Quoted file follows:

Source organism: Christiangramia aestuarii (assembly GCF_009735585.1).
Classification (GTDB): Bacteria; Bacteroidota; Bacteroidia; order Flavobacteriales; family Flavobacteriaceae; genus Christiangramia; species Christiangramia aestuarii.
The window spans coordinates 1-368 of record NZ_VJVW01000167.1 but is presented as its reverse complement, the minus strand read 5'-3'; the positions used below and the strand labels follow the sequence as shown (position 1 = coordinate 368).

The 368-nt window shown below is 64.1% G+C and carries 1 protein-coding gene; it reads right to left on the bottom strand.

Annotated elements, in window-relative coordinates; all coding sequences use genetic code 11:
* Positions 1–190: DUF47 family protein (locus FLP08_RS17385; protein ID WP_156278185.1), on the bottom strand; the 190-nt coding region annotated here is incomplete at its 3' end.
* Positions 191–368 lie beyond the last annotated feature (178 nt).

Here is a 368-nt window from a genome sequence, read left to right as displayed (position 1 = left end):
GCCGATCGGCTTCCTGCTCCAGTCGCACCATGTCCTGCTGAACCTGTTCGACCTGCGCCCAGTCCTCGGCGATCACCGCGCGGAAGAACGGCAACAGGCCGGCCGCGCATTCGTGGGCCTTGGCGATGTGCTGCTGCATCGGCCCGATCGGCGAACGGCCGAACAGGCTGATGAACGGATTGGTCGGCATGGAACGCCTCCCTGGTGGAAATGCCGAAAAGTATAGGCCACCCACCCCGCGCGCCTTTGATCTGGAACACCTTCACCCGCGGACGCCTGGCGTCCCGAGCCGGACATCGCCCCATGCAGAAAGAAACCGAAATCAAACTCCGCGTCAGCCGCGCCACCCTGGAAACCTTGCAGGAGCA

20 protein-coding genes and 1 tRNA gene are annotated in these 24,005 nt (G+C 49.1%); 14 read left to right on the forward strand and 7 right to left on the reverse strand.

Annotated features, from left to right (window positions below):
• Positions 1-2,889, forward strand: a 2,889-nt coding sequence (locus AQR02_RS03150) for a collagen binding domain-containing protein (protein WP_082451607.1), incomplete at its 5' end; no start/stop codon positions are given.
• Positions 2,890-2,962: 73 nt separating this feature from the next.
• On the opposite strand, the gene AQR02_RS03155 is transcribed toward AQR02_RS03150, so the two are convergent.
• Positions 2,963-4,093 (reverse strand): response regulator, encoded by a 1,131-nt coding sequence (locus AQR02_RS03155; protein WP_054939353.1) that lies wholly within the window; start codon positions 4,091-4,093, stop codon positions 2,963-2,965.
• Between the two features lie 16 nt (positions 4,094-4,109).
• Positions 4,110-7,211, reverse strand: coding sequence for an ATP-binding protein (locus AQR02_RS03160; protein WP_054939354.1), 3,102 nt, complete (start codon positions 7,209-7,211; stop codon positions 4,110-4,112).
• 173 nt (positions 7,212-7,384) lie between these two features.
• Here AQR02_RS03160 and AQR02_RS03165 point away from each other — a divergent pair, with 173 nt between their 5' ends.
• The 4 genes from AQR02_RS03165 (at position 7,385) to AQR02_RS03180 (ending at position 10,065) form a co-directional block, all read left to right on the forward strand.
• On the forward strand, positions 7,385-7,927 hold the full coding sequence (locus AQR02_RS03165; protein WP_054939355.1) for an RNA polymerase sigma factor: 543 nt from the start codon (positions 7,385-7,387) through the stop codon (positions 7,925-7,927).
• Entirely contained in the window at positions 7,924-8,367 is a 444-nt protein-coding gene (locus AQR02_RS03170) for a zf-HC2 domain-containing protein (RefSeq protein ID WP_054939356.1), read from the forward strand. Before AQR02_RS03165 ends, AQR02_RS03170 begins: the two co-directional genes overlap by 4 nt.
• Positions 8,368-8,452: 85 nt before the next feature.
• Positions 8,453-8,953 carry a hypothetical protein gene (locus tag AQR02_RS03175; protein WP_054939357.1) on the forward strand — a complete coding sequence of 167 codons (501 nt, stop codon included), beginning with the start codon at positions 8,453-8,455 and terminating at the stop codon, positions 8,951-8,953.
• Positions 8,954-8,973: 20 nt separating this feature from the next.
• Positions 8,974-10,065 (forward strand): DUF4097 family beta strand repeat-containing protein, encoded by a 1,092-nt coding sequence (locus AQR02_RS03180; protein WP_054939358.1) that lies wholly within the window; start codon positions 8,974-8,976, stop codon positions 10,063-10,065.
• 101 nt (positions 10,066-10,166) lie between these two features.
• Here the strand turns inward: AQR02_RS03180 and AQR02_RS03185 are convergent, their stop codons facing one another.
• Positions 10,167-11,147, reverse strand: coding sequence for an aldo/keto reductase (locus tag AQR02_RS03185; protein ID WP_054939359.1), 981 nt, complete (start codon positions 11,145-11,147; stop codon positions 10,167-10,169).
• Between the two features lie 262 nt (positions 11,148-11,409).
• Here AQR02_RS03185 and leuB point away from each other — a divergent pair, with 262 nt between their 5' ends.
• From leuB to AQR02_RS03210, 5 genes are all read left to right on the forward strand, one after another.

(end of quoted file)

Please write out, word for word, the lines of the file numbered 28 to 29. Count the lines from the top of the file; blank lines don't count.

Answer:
• Here the strand turns inward: AQR02_RS03180 and AQR02_RS03185 are convergent, their stop codons facing one another.
• Positions 10,167-11,147, reverse strand: coding sequence for an aldo/keto reductase (locus tag AQR02_RS03185; protein ID WP_054939359.1), 981 nt, complete (start codon positions 11,145-11,147; stop codon positions 10,167-10,169).